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Where there’s Smoke, There’s Fire!

Ralph and Jo Evelyn Miller, 1945

By Ralph I. Miller, LCI(M) 805

In the Campaign in the Pacific, LCI’s made a lot of smoke and provided a good cover for the “big boys,” the destroyers, the cruisers, and the battleships in anchorages.  Making smoke protected the others from the Kamikazes but the LCI’s trailing the smoke were always outside that protective screen.  And when the smoke generators caught on fire on a dark night, and they did frequently, the LCI became the brightly lit target for Kamikazes.

Ralph I. Miller of McKinleyville, CA, who served aboard the LCI 805 said, “When making smoke, we became very good firefighters.  We wanted to put that fire out in a hurry,” he said as he recalls his LCI service and particular the onslaughts of Kamikazes.

Ralph entered the Navy on Aug. 26, 1943, and after boot camp in San Diego went to Farragut, ID for Signal School.  Then it was out to Camp Pendleton, CA making amphibious landings with Marines.  The landings were day and night, and sometimes after a landing they spent time digging foxholes and sleeping in them.  Odd duty for a sailor.

After liberty, and a trip to the Altar he was sent to Treasure Island for a day then to Hawaii.  Sailing under the Golden Gate Bridge with people waving, Ralph wondered, “will I ever see it again?”  In Hawaii, he was mustered aboard the LCI(M)805 headed for the Philippines where the ship saw action and earned a Battle Star.  Okinawa was next where they shelled beaches and helped the Army destroy 200 enemy suicide boats. Later, during night patrol in a cove, the 805 and the

806 exploded 23 magnetic mines.  Then on April 6, 1945 Japan sent 700 suicide planes on the fleet.  The first wave was 350 planes that came crashing in on our ships.  After that they came 45 – 50 at a time.  That lasted for four hours and during that time we lost hundreds, or thousands of sailors.  When the planes hit a ship, the whole topside was engulfed in flames of high octane gas and bombs.

The following day the Kamikazes came continually all day and the days after until the War ended.  In those five months, we lost in excess of 200 ships and 7,000 sailors, some of whom were pulled from their gun mounts burned to a crisp.  During that time Japan sent 4,528 suicide planes.

One sunny day I went topside to get some fresh air.  General Quarters were sounded and I was at my battle station looking at an enemy plane coming right at me, with his canopy open.  He crashed in into the sea just short of our ship, was thrown out of his plane and landing almost on our ship.  If that plane had hit our ship, I would not be here telling you about it.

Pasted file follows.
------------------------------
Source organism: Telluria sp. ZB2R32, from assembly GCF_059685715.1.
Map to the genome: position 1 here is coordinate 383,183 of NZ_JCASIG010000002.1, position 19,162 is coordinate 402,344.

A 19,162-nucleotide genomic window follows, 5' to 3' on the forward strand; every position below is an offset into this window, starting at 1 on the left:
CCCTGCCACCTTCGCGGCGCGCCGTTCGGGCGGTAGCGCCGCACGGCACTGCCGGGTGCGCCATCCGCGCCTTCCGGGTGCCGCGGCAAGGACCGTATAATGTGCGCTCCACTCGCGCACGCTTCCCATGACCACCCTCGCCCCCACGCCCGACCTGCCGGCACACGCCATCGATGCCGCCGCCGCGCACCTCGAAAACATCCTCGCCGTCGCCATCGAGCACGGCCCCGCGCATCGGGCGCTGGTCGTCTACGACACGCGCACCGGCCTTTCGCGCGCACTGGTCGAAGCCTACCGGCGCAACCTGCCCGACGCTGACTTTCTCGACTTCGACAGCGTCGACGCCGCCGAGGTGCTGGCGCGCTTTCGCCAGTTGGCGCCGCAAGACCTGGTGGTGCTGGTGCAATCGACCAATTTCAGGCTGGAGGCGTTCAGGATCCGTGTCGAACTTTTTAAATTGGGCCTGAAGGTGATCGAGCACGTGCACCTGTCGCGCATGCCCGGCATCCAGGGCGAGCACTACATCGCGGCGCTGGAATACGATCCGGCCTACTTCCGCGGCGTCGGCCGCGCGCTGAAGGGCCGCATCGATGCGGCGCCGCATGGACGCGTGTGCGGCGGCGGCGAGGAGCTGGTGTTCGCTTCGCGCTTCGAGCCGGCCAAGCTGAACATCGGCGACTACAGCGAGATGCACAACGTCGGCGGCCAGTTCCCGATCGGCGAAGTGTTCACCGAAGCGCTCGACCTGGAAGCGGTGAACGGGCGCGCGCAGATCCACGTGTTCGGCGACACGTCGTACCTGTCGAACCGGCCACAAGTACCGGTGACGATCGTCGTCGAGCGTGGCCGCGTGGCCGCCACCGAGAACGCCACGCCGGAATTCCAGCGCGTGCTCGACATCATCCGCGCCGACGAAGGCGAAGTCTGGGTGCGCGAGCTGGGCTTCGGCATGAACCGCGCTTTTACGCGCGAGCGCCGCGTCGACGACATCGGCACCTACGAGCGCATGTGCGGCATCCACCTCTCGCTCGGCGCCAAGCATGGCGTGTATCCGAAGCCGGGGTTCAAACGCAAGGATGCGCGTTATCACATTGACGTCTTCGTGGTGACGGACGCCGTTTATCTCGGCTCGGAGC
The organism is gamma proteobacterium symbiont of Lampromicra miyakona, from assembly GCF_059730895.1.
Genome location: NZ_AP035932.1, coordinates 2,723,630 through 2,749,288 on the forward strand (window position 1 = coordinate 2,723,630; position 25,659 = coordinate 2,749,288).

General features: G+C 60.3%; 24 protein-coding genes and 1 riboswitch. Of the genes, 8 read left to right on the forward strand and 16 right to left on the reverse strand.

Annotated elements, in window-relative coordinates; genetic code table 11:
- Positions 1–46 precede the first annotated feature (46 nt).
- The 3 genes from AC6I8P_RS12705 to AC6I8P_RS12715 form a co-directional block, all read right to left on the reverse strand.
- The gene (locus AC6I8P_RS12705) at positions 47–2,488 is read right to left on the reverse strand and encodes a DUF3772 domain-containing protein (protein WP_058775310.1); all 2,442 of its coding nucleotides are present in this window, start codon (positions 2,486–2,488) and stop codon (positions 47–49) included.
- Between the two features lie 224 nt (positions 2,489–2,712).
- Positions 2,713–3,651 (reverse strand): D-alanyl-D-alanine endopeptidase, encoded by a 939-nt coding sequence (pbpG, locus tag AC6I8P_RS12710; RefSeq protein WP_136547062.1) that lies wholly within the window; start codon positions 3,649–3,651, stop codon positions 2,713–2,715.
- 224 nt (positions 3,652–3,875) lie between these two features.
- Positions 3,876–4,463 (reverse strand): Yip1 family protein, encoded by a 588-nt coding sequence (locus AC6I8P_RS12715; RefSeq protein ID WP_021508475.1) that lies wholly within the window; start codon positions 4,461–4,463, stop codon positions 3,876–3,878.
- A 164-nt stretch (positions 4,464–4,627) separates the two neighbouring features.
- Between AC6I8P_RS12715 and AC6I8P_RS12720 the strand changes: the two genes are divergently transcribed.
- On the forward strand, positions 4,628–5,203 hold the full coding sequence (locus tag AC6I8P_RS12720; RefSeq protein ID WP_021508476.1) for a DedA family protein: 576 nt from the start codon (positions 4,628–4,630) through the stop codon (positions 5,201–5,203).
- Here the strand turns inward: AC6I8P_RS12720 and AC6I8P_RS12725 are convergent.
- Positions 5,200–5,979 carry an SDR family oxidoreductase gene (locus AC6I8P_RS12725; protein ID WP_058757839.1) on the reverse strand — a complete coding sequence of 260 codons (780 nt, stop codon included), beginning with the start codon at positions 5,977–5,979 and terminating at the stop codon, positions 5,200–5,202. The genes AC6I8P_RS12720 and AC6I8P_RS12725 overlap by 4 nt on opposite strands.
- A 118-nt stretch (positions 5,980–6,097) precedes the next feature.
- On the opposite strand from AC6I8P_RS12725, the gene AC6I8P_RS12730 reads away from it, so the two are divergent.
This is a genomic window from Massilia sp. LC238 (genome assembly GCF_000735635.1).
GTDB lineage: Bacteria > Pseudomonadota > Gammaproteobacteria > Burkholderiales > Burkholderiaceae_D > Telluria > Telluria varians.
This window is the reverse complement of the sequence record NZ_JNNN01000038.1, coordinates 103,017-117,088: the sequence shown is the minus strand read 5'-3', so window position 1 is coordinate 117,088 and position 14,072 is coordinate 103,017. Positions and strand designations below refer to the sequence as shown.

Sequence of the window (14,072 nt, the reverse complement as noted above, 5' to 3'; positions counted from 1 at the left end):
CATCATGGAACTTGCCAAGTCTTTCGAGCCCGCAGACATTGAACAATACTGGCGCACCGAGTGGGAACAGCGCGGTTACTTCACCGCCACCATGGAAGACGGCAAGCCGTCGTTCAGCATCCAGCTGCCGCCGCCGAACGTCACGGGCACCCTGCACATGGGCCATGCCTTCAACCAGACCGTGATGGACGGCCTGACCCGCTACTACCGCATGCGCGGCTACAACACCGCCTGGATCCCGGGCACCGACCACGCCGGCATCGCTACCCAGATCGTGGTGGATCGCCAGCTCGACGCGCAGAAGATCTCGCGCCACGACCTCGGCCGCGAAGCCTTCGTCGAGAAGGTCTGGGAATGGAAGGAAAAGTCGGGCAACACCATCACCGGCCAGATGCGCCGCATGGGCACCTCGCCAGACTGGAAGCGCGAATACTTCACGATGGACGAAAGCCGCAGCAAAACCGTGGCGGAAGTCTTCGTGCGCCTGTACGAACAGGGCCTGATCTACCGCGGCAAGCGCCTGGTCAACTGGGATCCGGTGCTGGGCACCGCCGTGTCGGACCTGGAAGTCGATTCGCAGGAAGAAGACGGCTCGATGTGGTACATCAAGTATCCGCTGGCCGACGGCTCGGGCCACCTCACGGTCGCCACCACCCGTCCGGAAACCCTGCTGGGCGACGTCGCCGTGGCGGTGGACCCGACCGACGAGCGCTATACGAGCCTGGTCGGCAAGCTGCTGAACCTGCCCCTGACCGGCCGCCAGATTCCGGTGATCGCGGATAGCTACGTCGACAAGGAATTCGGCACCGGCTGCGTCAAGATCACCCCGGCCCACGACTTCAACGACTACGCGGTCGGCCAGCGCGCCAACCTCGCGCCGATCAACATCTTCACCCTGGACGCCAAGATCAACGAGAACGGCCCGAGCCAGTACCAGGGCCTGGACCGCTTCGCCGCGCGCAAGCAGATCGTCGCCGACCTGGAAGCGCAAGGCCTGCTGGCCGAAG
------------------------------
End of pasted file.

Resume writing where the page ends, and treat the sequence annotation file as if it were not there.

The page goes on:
One afternoon a destroyer came into our harbor dropping depth charges looking for submarines.  The next day I went topside next to the conning tower when I saw a splash astern.   I thought, “We must have another sub in here.”  Then I looked up and saw a Jap bomber that had dropped five bombs.  None of them hit us but I decided I did not want to be topside.  As I was headed down, General Quarters were sounded and all the crew was coming up.  One sailor grabbed me and said, “Where are you going?”  Did we ever get scared?  You bet we did.  Then on April 17 we supported the landing on Ie Shima.

One day as we were trying to get fuel, water and food, the Capt. said, “Miller, call that ship to see if we can come alongside for logistics.”  I decided to send it by semaphore from the highest part of the ship.  As I started to send the message I saw six Japanese planes coming at us.  In Signal school we were instructed, “When you are told to send a message, no matter what happens, continue to send that message.”  Thankfully, the Captain looked up and saw me and said “Get the ‘H’ down here.”  That was the fastest I ever obeyed an order.”

Before the War ended, we received orders for Leyte, Philippines for repairs and preparation for the invasion of Japan on Nov. 5.  We had seen enough of it and wanted no part of it.  Thank you, President Harry Truman, for dropping the A-Bombs.

With War over our new destination was China after a stop in Okinawa.  But three days out we ran into a three-day typhoon with 90-foot-high waves.  The last night I received a message by flashing light to “break convoy and weather the storm as best you can.”  Due to the giant waves, we kept going out of sight from each other so it took three hours to receive the message and send it to other ships.  The next day we were off course by 400 miles.

We finally made it to Okinawa and then Sintao, China, and finally to Manchuria.  Three days later the Communists said they could no longer guarantee our protection.  Our welcome worn out, we returned to Sintao.  Early morning, Dec. 3, 1945, my name was called, “Hey Miller.  Get your sea bag, you’re going home.  First San Diego, then on to San Francisco, Dec. 21, 1945 for he and his wife Jo Evelyn’s first anniversary. A happy ending.

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